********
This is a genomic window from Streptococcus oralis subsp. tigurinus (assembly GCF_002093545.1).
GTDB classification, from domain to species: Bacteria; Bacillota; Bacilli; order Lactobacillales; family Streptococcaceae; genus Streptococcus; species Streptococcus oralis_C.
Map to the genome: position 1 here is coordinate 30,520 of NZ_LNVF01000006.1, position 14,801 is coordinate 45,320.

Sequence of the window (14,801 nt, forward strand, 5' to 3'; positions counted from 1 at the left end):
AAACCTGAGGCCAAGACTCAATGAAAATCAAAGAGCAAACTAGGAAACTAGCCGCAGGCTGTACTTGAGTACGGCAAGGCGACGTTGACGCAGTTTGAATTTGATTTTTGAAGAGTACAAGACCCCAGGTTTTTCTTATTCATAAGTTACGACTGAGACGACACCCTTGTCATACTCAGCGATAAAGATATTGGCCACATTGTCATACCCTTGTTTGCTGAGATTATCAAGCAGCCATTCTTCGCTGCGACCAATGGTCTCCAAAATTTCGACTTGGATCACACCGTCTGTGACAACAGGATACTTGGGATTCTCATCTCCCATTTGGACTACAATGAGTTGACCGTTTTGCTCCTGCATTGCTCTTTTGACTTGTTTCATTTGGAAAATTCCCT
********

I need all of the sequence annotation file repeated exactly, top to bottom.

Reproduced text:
This is a genomic window from Streptococcus oralis subsp. tigurinus (assembly GCF_002093545.1).
GTDB classification, from domain to species: Bacteria; Bacillota; Bacilli; order Lactobacillales; family Streptococcaceae; genus Streptococcus; species Streptococcus oralis_C.
Map to the genome: position 1 here is coordinate 30,520 of NZ_LNVF01000006.1, position 14,801 is coordinate 45,320.

Sequence of the window (14,801 nt, forward strand, 5' to 3'; positions counted from 1 at the left end):
AAACCTGAGGCCAAGACTCAATGAAAATCAAAGAGCAAACTAGGAAACTAGCCGCAGGCTGTACTTGAGTACGGCAAGGCGACGTTGACGCAGTTTGAATTTGATTTTTGAAGAGTACAAGACCCCAGGTTTTTCTTATTCATAAGTTACGACTGAGACGACACCCTTGTCATACTCAGCGATAAAGATATTGGCCACATTGTCATACCCTTGTTTGCTGAGATTATCAAGCAGCCATTCTTCGCTGCGACCAATGGTCTCCAAAATTTCGACTTGGATCACACCGTCTGTGACAACAGGATACTTGGGATTCTCATCTCCCATTTGGACTACAATGAGTTGACCGTTTTGCTCCTGCATTGCTCTTTTGACTTGTTTCATTTGGAAAATTCCCT